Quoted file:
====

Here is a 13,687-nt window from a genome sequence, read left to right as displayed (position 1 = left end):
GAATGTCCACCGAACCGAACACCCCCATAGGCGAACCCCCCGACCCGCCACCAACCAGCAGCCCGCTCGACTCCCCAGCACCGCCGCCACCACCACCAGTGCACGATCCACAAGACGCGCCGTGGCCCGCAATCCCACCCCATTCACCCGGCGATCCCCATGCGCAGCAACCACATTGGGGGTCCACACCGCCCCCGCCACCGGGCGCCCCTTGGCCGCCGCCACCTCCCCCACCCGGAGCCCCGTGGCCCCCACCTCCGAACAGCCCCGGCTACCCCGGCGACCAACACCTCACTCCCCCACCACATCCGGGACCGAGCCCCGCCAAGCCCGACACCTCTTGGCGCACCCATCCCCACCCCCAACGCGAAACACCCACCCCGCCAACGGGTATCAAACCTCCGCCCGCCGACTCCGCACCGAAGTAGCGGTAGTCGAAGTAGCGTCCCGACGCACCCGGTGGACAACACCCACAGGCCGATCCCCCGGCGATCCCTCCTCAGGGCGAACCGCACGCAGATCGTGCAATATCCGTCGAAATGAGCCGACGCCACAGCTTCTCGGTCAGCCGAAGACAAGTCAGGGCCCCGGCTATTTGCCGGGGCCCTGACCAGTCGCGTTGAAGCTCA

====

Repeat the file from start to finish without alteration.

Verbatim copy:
Here is a 13,687-nt window from a genome sequence, read left to right as displayed (position 1 = left end):
GAATGTCCACCGAACCGAACACCCCCATAGGCGAACCCCCCGACCCGCCACCAACCAGCAGCCCGCTCGACTCCCCAGCACCGCCGCCACCACCACCAGTGCACGATCCACAAGACGCGCCGTGGCCCGCAATCCCACCCCATTCACCCGGCGATCCCCATGCGCAGCAACCACATTGGGGGTCCACACCGCCCCCGCCACCGGGCGCCCCTTGGCCGCCGCCACCTCCCCCACCCGGAGCCCCGTGGCCCCCACCTCCGAACAGCCCCGGCTACCCCGGCGACCAACACCTCACTCCCCCACCACATCCGGGACCGAGCCCCGCCAAGCCCGACACCTCTTGGCGCACCCATCCCCACCCCCAACGCGAAACACCCACCCCGCCAACGGGTATCAAACCTCCGCCCGCCGACTCCGCACCGAAGTAGCGGTAGTCGAAGTAGCGTCCCGACGCACCCGGTGGACAACACCCACAGGCCGATCCCCCGGCGATCCCTCCTCAGGGCGAACCGCACGCAGATCGTGCAATATCCGTCGAAATGAGCCGACGCCACAGCTTCTCGGTCAGCCGAAGACAAGTCAGGGCCCCGGCTATTTGCCGGGGCCCTGACCAGTCGCGTTGAAGCTCA